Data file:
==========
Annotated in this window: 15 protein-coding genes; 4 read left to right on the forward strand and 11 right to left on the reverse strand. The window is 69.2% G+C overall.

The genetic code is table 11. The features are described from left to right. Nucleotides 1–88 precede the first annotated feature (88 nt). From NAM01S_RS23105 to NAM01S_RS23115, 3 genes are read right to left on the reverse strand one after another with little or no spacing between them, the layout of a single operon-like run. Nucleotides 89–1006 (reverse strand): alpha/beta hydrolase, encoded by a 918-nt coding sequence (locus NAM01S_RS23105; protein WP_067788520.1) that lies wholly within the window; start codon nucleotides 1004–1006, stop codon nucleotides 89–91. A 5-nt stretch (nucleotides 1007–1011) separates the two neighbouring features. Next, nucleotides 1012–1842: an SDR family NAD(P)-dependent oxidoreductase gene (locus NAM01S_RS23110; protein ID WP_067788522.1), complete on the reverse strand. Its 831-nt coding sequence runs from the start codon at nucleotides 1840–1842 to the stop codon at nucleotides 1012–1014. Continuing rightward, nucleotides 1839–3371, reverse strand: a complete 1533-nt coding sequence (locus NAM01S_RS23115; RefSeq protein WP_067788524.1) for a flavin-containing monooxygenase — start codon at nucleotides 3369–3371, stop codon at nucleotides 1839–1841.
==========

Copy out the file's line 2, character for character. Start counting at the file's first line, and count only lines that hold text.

The genetic code is table 11. The features are described from left to right. Nucleotides 1–88 precede the first annotated feature (88 nt). From NAM01S_RS23105 to NAM01S_RS23115, 3 genes are read right to left on the reverse strand one after another with little or no spacing between them, the layout of a single operon-like run. Nucleotides 89–1006 (reverse strand): alpha/beta hydrolase, encoded by a 918-nt coding sequence (locus NAM01S_RS23105; protein WP_067788520.1) that lies wholly within the window; start codon nucleotides 1004–1006, stop codon nucleotides 89–91. A 5-nt stretch (nucleotides 1007–1011) separates the two neighbouring features. Next, nucleotides 1012–1842: an SDR family NAD(P)-dependent oxidoreductase gene (locus NAM01S_RS23110; protein ID WP_067788522.1), complete on the reverse strand. Its 831-nt coding sequence runs from the start codon at nucleotides 1840–1842 to the stop codon at nucleotides 1012–1014. Continuing rightward, nucleotides 1839–3371, reverse strand: a complete 1533-nt coding sequence (locus NAM01S_RS23115; RefSeq protein WP_067788524.1) for a flavin-containing monooxygenase — start codon at nucleotides 3369–3371, stop codon at nucleotides 1839–1841.